22 February 2013 2:40pm | Posted by Alex
I spend a lot of time on Skype, either on conference calls or calling into meetings. Because noise reduction is imperfect, I try to keep my microphone muted when I'm not talking, so we don't accidentally develop feedback. But as often as not when I go to speak, I miss clicking on the unmute button in Skype and have to start the sentence again, which makes it hard to interject in a timely way. Plus it would be nice if the muting interface was the same even when we use Google Hangouts or other video conferencing software. So to deal with this I put together a simple push to talk switch.
The mac app Shush is a partial solution. It's a master microphone mute that lets you push to talk (or push to mute) by holding down a combination of control keys. But it doesn't quite solve the problem for me, as to save desk space I use a Logitech Easy Switch Keyboard connected to several computers and much of the time I'm on Skype on one and typing on the other, so push to talk from the keyboard doesn't help.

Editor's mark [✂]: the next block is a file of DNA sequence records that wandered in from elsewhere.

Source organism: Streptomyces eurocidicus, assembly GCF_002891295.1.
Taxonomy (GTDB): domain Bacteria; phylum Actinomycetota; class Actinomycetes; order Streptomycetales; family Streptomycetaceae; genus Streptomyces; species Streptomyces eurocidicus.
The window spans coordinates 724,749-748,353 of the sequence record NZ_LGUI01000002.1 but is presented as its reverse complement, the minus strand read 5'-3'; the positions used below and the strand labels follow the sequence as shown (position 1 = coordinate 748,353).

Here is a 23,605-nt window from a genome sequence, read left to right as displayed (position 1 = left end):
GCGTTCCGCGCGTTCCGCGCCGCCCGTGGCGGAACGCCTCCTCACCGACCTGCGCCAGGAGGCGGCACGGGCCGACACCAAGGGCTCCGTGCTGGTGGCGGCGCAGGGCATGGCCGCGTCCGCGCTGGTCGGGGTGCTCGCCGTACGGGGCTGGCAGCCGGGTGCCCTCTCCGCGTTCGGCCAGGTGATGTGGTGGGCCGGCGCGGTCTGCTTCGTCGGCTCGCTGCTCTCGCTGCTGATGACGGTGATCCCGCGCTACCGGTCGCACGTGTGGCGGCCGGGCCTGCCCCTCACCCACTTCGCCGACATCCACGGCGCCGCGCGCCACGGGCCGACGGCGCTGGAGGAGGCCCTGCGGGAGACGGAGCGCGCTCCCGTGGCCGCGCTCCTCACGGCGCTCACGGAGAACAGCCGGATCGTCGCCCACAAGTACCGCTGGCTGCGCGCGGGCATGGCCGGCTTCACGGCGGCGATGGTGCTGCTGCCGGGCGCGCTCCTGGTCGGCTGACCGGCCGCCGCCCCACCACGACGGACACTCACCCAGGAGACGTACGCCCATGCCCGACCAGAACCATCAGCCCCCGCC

The solution I put together is to use a Teensy 3.0 microcontroller, which is an Arduino compatible board with a micro USB port and built in HID emulation, to make a single button keyboard. The button is a normally open pushbutton with a good action and the case is an old parallel port switch, chosen for its relative heft. The source code is included below.
I was flipping through our iPhoto library earlier today and it occurred to me that it would be interesting to visualize who appears in photos together, so I whipped up a ruby script to extract the relationships from the Faces database and visualize them with graphviz.
Decimal Time, sometimes called Metric Time, is a system for understanding the time of day which is at once rational and useless. For no particular reason, one afternoon I put together a menu bar clock to display the time in several of the various decimal time formats. I present this clock to you in all it's useless glory, to do with what you will.